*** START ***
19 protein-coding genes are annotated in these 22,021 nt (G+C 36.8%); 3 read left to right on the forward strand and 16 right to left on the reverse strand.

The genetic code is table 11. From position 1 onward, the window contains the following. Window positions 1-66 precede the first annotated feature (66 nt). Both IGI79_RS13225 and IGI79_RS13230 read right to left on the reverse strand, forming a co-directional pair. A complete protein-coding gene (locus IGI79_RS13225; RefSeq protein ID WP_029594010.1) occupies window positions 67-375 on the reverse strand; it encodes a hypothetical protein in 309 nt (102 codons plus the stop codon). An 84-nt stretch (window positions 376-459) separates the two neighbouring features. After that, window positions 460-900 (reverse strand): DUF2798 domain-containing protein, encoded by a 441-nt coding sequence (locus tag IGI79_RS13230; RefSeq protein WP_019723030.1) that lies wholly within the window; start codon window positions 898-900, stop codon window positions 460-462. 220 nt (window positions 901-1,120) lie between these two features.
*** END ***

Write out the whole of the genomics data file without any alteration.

19 protein-coding genes are annotated in these 22,021 nt (G+C 36.8%); 3 read left to right on the forward strand and 16 right to left on the reverse strand.

The genetic code is table 11. From position 1 onward, the window contains the following. Window positions 1-66 precede the first annotated feature (66 nt). Both IGI79_RS13225 and IGI79_RS13230 read right to left on the reverse strand, forming a co-directional pair. A complete protein-coding gene (locus IGI79_RS13225; RefSeq protein ID WP_029594010.1) occupies window positions 67-375 on the reverse strand; it encodes a hypothetical protein in 309 nt (102 codons plus the stop codon). An 84-nt stretch (window positions 376-459) separates the two neighbouring features. After that, window positions 460-900 (reverse strand): DUF2798 domain-containing protein, encoded by a 441-nt coding sequence (locus tag IGI79_RS13230; RefSeq protein WP_019723030.1) that lies wholly within the window; start codon window positions 898-900, stop codon window positions 460-462. 220 nt (window positions 901-1,120) lie between these two features.